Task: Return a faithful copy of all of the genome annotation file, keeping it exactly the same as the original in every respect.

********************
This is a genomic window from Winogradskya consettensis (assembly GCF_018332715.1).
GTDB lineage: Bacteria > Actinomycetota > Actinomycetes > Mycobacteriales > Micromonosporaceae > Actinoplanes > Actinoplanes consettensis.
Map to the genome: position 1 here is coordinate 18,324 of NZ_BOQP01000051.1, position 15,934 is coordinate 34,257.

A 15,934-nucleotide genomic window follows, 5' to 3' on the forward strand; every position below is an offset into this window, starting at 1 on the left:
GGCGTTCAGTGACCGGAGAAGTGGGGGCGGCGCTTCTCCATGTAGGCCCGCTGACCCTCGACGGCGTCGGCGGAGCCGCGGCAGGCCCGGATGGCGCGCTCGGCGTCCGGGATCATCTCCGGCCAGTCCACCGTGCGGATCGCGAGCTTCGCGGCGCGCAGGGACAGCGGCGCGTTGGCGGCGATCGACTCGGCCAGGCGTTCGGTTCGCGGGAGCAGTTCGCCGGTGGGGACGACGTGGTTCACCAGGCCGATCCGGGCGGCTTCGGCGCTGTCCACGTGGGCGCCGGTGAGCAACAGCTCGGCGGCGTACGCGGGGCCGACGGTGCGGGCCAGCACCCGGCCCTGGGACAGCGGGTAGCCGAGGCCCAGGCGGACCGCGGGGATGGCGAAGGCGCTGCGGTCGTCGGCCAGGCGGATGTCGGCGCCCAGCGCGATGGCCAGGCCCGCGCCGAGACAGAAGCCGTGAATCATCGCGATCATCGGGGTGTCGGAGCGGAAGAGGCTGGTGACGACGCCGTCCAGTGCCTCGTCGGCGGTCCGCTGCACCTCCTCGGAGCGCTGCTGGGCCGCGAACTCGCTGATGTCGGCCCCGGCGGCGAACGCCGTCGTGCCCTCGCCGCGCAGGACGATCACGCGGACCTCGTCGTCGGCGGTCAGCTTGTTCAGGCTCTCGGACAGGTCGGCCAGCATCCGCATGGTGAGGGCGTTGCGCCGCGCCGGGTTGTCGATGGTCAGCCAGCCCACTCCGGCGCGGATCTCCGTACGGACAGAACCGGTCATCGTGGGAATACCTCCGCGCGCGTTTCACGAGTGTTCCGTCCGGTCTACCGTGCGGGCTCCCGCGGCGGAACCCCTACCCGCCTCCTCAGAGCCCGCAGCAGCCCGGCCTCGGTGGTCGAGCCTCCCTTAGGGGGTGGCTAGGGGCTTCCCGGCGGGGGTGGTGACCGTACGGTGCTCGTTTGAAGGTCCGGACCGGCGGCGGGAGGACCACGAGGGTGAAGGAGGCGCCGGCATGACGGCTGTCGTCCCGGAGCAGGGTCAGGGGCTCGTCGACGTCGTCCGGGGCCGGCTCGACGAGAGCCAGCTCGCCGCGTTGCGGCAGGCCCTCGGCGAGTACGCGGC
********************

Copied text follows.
This is a genomic window from Winogradskya consettensis (assembly GCF_018332715.1).
GTDB lineage: Bacteria > Actinomycetota > Actinomycetes > Mycobacteriales > Micromonosporaceae > Actinoplanes > Actinoplanes consettensis.
Map to the genome: position 1 here is coordinate 18,324 of NZ_BOQP01000051.1, position 15,934 is coordinate 34,257.

A 15,934-nucleotide genomic window follows, 5' to 3' on the forward strand; every position below is an offset into this window, starting at 1 on the left:
GGCGTTCAGTGACCGGAGAAGTGGGGGCGGCGCTTCTCCATGTAGGCCCGCTGACCCTCGACGGCGTCGGCGGAGCCGCGGCAGGCCCGGATGGCGCGCTCGGCGTCCGGGATCATCTCCGGCCAGTCCACCGTGCGGATCGCGAGCTTCGCGGCGCGCAGGGACAGCGGCGCGTTGGCGGCGATCGACTCGGCCAGGCGTTCGGTTCGCGGGAGCAGTTCGCCGGTGGGGACGACGTGGTTCACCAGGCCGATCCGGGCGGCTTCGGCGCTGTCCACGTGGGCGCCGGTGAGCAACAGCTCGGCGGCGTACGCGGGGCCGACGGTGCGGGCCAGCACCCGGCCCTGGGACAGCGGGTAGCCGAGGCCCAGGCGGACCGCGGGGATGGCGAAGGCGCTGCGGTCGTCGGCCAGGCGGATGTCGGCGCCCAGCGCGATGGCCAGGCCCGCGCCGAGACAGAAGCCGTGAATCATCGCGATCATCGGGGTGTCGGAGCGGAAGAGGCTGGTGACGACGCCGTCCAGTGCCTCGTCGGCGGTCCGCTGCACCTCCTCGGAGCGCTGCTGGGCCGCGAACTCGCTGATGTCGGCCCCGGCGGCGAACGCCGTCGTGCCCTCGCCGCGCAGGACGATCACGCGGACCTCGTCGTCGGCGGTCAGCTTGTTCAGGCTCTCGGACAGGTCGGCCAGCATCCGCATGGTGAGGGCGTTGCGCCGCGCCGGGTTGTCGATGGTCAGCCAGCCCACTCCGGCGCGGATCTCCGTACGGACAGAACCGGTCATCGTGGGAATACCTCCGCGCGCGTTTCACGAGTGTTCCGTCCGGTCTACCGTGCGGGCTCCCGCGGCGGAACCCCTACCCGCCTCCTCAGAGCCCGCAGCAGCCCGGCCTCGGTGGTCGAGCCTCCCTTAGGGGGTGGCTAGGGGCTTCCCGGCGGGGGTGGTGACCGTACGGTGCTCGTTTGAAGGTCCGGACCGGCGGCGGGAGGACCACGAGGGTGAAGGAGGCGCCGGCATGACGGCTGTCGTCCCGGAGCAGGGTCAGGGGCTCGTCGACGTCGTCCGGGGCCGGCTCGACGAGAGCCAGCTCGCCGCGTTGCGGCAGGCCCTCGGCGAGTACGCGGC